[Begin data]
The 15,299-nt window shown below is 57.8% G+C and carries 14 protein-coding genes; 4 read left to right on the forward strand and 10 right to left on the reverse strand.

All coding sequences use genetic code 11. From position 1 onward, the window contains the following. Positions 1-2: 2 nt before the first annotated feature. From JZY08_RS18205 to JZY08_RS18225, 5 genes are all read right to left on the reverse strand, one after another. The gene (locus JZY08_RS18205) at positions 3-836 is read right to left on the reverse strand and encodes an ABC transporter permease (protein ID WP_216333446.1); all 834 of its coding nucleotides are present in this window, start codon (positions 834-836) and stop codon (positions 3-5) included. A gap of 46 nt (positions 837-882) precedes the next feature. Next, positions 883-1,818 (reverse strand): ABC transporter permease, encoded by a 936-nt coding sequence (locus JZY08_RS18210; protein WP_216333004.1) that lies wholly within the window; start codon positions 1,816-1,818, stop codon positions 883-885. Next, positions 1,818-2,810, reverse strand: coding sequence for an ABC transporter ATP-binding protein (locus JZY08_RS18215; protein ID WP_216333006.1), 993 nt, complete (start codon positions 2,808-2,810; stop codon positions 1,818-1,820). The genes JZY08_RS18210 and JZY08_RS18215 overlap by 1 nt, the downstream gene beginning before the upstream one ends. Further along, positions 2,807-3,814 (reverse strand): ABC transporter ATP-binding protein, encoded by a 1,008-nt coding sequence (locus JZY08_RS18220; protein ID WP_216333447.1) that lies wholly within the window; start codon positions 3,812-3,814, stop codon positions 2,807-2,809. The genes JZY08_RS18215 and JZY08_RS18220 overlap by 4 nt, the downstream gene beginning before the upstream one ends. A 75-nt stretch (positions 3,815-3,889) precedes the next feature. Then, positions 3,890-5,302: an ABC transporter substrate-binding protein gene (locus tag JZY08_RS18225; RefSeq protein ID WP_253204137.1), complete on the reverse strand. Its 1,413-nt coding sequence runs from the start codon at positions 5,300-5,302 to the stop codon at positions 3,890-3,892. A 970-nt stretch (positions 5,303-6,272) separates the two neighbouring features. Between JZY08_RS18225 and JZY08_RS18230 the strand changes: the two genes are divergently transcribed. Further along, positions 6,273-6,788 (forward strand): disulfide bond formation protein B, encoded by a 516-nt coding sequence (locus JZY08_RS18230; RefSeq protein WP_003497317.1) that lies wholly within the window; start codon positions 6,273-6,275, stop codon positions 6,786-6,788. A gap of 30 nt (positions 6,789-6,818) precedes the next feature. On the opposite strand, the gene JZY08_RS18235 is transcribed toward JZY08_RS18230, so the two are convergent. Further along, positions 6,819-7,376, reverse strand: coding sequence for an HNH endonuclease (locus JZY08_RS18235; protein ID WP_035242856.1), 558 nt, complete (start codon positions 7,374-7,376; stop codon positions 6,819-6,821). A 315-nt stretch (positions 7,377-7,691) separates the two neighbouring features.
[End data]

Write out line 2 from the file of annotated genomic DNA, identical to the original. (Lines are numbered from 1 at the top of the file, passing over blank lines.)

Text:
All coding sequences use genetic code 11. From position 1 onward, the window contains the following. Positions 1-2: 2 nt before the first annotated feature. From JZY08_RS18205 to JZY08_RS18225, 5 genes are all read right to left on the reverse strand, one after another. The gene (locus JZY08_RS18205) at positions 3-836 is read right to left on the reverse strand and encodes an ABC transporter permease (protein ID WP_216333446.1); all 834 of its coding nucleotides are present in this window, start codon (positions 834-836) and stop codon (positions 3-5) included. A gap of 46 nt (positions 837-882) precedes the next feature. Next, positions 883-1,818 (reverse strand): ABC transporter permease, encoded by a 936-nt coding sequence (locus JZY08_RS18210; protein WP_216333004.1) that lies wholly within the window; start codon positions 1,816-1,818, stop codon positions 883-885. Next, positions 1,818-2,810, reverse strand: coding sequence for an ABC transporter ATP-binding protein (locus JZY08_RS18215; protein ID WP_216333006.1), 993 nt, complete (start codon positions 2,808-2,810; stop codon positions 1,818-1,820). The genes JZY08_RS18210 and JZY08_RS18215 overlap by 1 nt, the downstream gene beginning before the upstream one ends. Further along, positions 2,807-3,814 (reverse strand): ABC transporter ATP-binding protein, encoded by a 1,008-nt coding sequence (locus JZY08_RS18220; protein ID WP_216333447.1) that lies wholly within the window; start codon positions 3,812-3,814, stop codon positions 2,807-2,809. The genes JZY08_RS18215 and JZY08_RS18220 overlap by 4 nt, the downstream gene beginning before the upstream one ends. A 75-nt stretch (positions 3,815-3,889) precedes the next feature. Then, positions 3,890-5,302: an ABC transporter substrate-binding protein gene (locus tag JZY08_RS18225; RefSeq protein ID WP_253204137.1), complete on the reverse strand. Its 1,413-nt coding sequence runs from the start codon at positions 5,300-5,302 to the stop codon at positions 3,890-3,892. A 970-nt stretch (positions 5,303-6,272) separates the two neighbouring features. Between JZY08_RS18225 and JZY08_RS18230 the strand changes: the two genes are divergently transcribed. Further along, positions 6,273-6,788 (forward strand): disulfide bond formation protein B, encoded by a 516-nt coding sequence (locus JZY08_RS18230; RefSeq protein WP_003497317.1) that lies wholly within the window; start codon positions 6,273-6,275, stop codon positions 6,786-6,788. A gap of 30 nt (positions 6,789-6,818) precedes the next feature. On the opposite strand, the gene JZY08_RS18235 is transcribed toward JZY08_RS18230, so the two are convergent. Further along, positions 6,819-7,376, reverse strand: coding sequence for an HNH endonuclease (locus JZY08_RS18235; protein ID WP_035242856.1), 558 nt, complete (start codon positions 7,374-7,376; stop codon positions 6,819-6,821). A 315-nt stretch (positions 7,377-7,691) separates the two neighbouring features.